Bo Egestroem's undeniable drama and intensity recall the work of Peter Lindbergh and Herb Ritts. How does he master the elusive fashion moment?
To be influential and innovative in fashion photography takes dedication and talent. Danish photographer Bo Egestroem has tireless amounts of both, but ask him about his work method, and he'll tell you straight: It's the images that should do all the talking.
Photographer Karen Ballard has been at the very center of modern history, and she has the pictures to prove it. Her work has been defined by a passion for life.
Photographer Karen Ballard has accomplished the things about which the rest of us dream, but she's surprisingly humble when asked what it's like to be a consistent witness to modern history. “I've been lucky on occasion to be out there on the front lines of world events and even luckier to record them with my camera. It's what I love doing, and it's a big part of what makes me tick.” Read More...
Shiho Fukada's ability to immerse herself in the stories she photographs is launching her career. It's a far cry from the Tokyo businesswoman her father thought she would become.
Shiho Fukada speaks with an accent about which she's shy; it conjures an image of a young, diminutive Japanese woman—which makes no sense when you see her photography. Her bold, stunning images depict stories in exceedingly dangerous environs. Fukada's career is like that. She's a photographer for whom the rules don't apply.
Douglas Kirkland is one of the great masters of photography. Today, he continues to shoot and spends time speaking to students and up-and-coming photographers around the world.
For someone who has built a career photographing the famous, Douglas Kirkland gives off the amiable air of the kind neighbor who lives down the street. But when you walk into his home in the Hollywood Hills that also serves as his office and studio, you quickly realize that this man's life and work embody something of the extraordinary.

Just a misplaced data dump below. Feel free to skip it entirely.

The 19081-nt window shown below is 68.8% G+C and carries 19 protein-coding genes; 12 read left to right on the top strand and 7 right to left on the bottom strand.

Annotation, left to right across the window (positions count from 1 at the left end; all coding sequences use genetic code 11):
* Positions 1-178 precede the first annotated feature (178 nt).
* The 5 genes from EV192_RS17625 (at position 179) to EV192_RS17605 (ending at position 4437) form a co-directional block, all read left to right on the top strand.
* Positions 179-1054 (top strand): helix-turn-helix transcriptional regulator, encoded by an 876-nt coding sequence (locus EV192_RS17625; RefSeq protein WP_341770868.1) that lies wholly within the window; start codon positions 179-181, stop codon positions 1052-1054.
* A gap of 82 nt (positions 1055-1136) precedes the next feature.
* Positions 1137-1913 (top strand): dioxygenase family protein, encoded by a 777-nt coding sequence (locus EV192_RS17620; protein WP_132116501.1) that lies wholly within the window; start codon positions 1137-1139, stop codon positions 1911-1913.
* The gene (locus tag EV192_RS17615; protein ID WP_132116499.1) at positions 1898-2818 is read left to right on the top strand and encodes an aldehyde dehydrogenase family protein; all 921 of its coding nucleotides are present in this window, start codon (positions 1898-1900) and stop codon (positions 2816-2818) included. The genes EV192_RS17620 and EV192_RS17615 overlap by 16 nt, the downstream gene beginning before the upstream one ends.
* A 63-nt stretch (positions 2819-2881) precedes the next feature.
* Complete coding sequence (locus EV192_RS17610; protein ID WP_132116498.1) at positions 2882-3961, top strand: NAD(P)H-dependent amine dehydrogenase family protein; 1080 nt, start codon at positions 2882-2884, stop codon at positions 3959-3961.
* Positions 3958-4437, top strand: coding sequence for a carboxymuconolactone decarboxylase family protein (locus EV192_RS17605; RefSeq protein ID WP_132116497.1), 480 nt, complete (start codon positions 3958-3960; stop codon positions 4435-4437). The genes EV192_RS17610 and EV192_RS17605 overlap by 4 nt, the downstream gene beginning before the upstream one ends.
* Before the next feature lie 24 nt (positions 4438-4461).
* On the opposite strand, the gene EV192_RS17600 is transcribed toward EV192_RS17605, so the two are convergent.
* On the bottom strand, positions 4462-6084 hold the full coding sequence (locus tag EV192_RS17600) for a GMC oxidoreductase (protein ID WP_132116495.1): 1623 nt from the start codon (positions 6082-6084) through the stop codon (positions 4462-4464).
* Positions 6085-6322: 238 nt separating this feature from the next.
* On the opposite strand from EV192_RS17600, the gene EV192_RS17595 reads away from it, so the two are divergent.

Using a lens modifier, sports photographer Axel Heimken gets a look that allows him to isolate his subjects for creative effect
Whether at the Olympics, the World Cup or international championships of the world's most beloved sports, the excitement of competition often hinges on a single moment when the crowd roars, muscles flex and the world fades away for an athlete for just a second.
John Paul Caponigro is the complete artist. He's constantly striving to achieve meaningful art as he experiments with new tools and new ways of thinking about what photography means to our culture.
He's the consummate artist, but that doesn't mean that John Paul Caponigro locks himself in an ivory tower where he can spend his days in contemplative isolation. On the contrary, anyone who knows Caponigro knows that he's an artist who also loves to be an educator and something of an evangelist for photography and art. The son of one of the most famous photographers of all time, Caponigro has forged a path full of experimentation and the embrace of new tools to achieve his vision.
The former head designer for ELLE Japan, Nahoko Spiess uses the unpredictability of natural light to bring creative unpredictability to her photo shoots
To turn her dream of becoming a fashion photographer into reality, Nahoko Spiess left Tokyo and a career as head designer for ELLE Japan to live, study and work in Paris. Like renowned ex-pat photographers Helmut Newton and Peter Lindbergh and multitudes of other past and present creative artists, Spiess found Paris and the French landscape an unending source of visual inspiration. The City of Light also attracts the best clothes designers, models, stylists and hair and makeup artists—vital components for a successful photo shoot.
Sure, you've heard of Murphy's Law, but what about Wright's Law?
Murphy's Law states that “Whatever can go wrong, will go wrong.” Documentary photographer Alison Wright may actually find that statement comforting, especially in light of the fact that, for her, anything that can go wrong, will—at the worst possible moment in the worst possible place.
Jeff Schewe has forgotten more about Photoshop than most photographers have ever known. His images aren't overloaded with special effects; they're seamless and perfect in their use of technology.
He looks a little bit like a mountain man or maybe a Hell's Angel—the kind of guy who bites the tops off beer bottles and yells at old ladies. If you met him in a dark alley, you might be tempted to run. But Jeff Schewe isn't nearly as dangerous as he appears. He's really a meticulous craftsman, a digital genius with a delicate touch for creating amazing avant-garde photographs.